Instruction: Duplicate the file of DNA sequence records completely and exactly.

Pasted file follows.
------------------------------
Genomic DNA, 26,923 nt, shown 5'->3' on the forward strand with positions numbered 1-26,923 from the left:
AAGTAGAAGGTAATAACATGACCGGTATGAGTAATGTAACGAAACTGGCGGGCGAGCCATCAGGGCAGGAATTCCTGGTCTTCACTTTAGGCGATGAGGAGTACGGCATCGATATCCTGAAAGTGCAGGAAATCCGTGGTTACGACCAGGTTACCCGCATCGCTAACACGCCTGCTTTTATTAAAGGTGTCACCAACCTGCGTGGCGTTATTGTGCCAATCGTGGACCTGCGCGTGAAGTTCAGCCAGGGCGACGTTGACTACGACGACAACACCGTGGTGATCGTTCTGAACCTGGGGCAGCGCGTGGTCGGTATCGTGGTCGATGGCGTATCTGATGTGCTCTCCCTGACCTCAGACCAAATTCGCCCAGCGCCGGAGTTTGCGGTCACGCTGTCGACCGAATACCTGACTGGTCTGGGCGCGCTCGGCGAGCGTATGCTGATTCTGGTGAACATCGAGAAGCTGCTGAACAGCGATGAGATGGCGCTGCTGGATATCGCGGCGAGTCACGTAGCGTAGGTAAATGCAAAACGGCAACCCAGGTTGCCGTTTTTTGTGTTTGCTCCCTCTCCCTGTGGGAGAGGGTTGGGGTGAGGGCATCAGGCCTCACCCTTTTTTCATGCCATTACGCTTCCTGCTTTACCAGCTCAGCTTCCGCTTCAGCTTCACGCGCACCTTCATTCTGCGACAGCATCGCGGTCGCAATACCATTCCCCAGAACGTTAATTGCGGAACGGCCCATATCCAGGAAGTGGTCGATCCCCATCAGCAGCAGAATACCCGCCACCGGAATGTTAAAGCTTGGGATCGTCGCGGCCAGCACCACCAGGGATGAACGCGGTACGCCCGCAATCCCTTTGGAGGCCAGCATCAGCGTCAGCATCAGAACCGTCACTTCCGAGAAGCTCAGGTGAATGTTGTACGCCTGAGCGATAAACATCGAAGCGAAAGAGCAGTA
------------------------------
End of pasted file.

Genomic DNA, 26,923 nt, shown 5'->3' on the forward strand with positions numbered 1-26,923 from the left:
AAGTAGAAGGTAATAACATGACCGGTATGAGTAATGTAACGAAACTGGCGGGCGAGCCATCAGGGCAGGAATTCCTGGTCTTCACTTTAGGCGATGAGGAGTACGGCATCGATATCCTGAAAGTGCAGGAAATCCGTGGTTACGACCAGGTTACCCGCATCGCTAACACGCCTGCTTTTATTAAAGGTGTCACCAACCTGCGTGGCGTTATTGTGCCAATCGTGGACCTGCGCGTGAAGTTCAGCCAGGGCGACGTTGACTACGACGACAACACCGTGGTGATCGTTCTGAACCTGGGGCAGCGCGTGGTCGGTATCGTGGTCGATGGCGTATCTGATGTGCTCTCCCTGACCTCAGACCAAATTCGCCCAGCGCCGGAGTTTGCGGTCACGCTGTCGACCGAATACCTGACTGGTCTGGGCGCGCTCGGCGAGCGTATGCTGATTCTGGTGAACATCGAGAAGCTGCTGAACAGCGATGAGATGGCGCTGCTGGATATCGCGGCGAGTCACGTAGCGTAGGTAAATGCAAAACGGCAACCCAGGTTGCCGTTTTTTGTGTTTGCTCCCTCTCCCTGTGGGAGAGGGTTGGGGTGAGGGCATCAGGCCTCACCCTTTTTTCATGCCATTACGCTTCCTGCTTTACCAGCTCAGCTTCCGCTTCAGCTTCACGCGCACCTTCATTCTGCGACAGCATCGCGGTCGCAATACCATTCCCCAGAACGTTAATTGCGGAACGGCCCATATCCAGGAAGTGGTCGATCCCCATCAGCAGCAGAATACCCGCCACCGGAATGTTAAAGCTTGGGATCGTCGCGGCCAGCACCACCAGGGATGAACGCGGTACGCCCGCAATCCCTTTGGAGGCCAGCATCAGCGTCAGCATCAGAACCGTCACTTCCGAGAAGCTCAGGTGAATGTTGTACGCCTGAGCGATAAACATCGAAGCGAAAGAGCAGTA